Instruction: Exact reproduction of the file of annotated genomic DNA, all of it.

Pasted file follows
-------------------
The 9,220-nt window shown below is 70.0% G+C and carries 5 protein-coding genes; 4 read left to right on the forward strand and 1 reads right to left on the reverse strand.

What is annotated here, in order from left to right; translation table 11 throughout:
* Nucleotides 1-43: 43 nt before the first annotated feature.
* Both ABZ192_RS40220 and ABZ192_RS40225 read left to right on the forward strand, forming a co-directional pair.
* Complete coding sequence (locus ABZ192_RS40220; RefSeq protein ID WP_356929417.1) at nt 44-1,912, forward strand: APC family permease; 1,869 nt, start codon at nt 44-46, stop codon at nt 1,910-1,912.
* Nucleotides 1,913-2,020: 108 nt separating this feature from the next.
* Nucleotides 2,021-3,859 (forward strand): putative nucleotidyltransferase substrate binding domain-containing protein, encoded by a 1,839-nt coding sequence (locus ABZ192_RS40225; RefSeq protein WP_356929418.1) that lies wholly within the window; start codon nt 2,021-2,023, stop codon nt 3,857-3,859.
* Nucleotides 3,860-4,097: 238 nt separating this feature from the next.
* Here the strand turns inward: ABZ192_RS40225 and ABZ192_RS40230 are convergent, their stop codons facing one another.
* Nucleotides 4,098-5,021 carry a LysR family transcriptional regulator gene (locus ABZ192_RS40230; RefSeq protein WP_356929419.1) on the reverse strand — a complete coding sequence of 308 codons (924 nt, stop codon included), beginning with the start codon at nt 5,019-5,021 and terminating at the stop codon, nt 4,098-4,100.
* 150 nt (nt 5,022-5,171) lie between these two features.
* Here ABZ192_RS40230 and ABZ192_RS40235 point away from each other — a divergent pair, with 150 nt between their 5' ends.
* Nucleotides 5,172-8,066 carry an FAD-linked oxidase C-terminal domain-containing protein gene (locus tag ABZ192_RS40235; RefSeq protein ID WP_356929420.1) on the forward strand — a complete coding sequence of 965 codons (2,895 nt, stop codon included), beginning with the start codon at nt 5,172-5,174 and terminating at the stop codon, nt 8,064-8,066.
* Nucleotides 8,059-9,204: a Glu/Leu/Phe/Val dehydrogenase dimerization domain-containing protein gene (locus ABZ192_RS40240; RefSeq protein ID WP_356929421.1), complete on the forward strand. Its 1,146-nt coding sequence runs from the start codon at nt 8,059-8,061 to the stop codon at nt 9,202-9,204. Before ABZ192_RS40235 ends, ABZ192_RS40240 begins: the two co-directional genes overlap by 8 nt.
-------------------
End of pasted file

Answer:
The 9,220-nt window shown below is 70.0% G+C and carries 5 protein-coding genes; 4 read left to right on the forward strand and 1 reads right to left on the reverse strand.

What is annotated here, in order from left to right; translation table 11 throughout:
* Nucleotides 1-43: 43 nt before the first annotated feature.
* Both ABZ192_RS40220 and ABZ192_RS40225 read left to right on the forward strand, forming a co-directional pair.
* Complete coding sequence (locus ABZ192_RS40220; RefSeq protein ID WP_356929417.1) at nt 44-1,912, forward strand: APC family permease; 1,869 nt, start codon at nt 44-46, stop codon at nt 1,910-1,912.
* Nucleotides 1,913-2,020: 108 nt separating this feature from the next.
* Nucleotides 2,021-3,859 (forward strand): putative nucleotidyltransferase substrate binding domain-containing protein, encoded by a 1,839-nt coding sequence (locus ABZ192_RS40225; RefSeq protein WP_356929418.1) that lies wholly within the window; start codon nt 2,021-2,023, stop codon nt 3,857-3,859.
* Nucleotides 3,860-4,097: 238 nt separating this feature from the next.
* Here the strand turns inward: ABZ192_RS40225 and ABZ192_RS40230 are convergent, their stop codons facing one another.
* Nucleotides 4,098-5,021 carry a LysR family transcriptional regulator gene (locus ABZ192_RS40230; RefSeq protein WP_356929419.1) on the reverse strand — a complete coding sequence of 308 codons (924 nt, stop codon included), beginning with the start codon at nt 5,019-5,021 and terminating at the stop codon, nt 4,098-4,100.
* 150 nt (nt 5,022-5,171) lie between these two features.
* Here ABZ192_RS40230 and ABZ192_RS40235 point away from each other — a divergent pair, with 150 nt between their 5' ends.
* Nucleotides 5,172-8,066 carry an FAD-linked oxidase C-terminal domain-containing protein gene (locus tag ABZ192_RS40235; RefSeq protein ID WP_356929420.1) on the forward strand — a complete coding sequence of 965 codons (2,895 nt, stop codon included), beginning with the start codon at nt 5,172-5,174 and terminating at the stop codon, nt 8,064-8,066.
* Nucleotides 8,059-9,204: a Glu/Leu/Phe/Val dehydrogenase dimerization domain-containing protein gene (locus ABZ192_RS40240; RefSeq protein ID WP_356929421.1), complete on the forward strand. Its 1,146-nt coding sequence runs from the start codon at nt 8,059-8,061 to the stop codon at nt 9,202-9,204. Before ABZ192_RS40235 ends, ABZ192_RS40240 begins: the two co-directional genes overlap by 8 nt.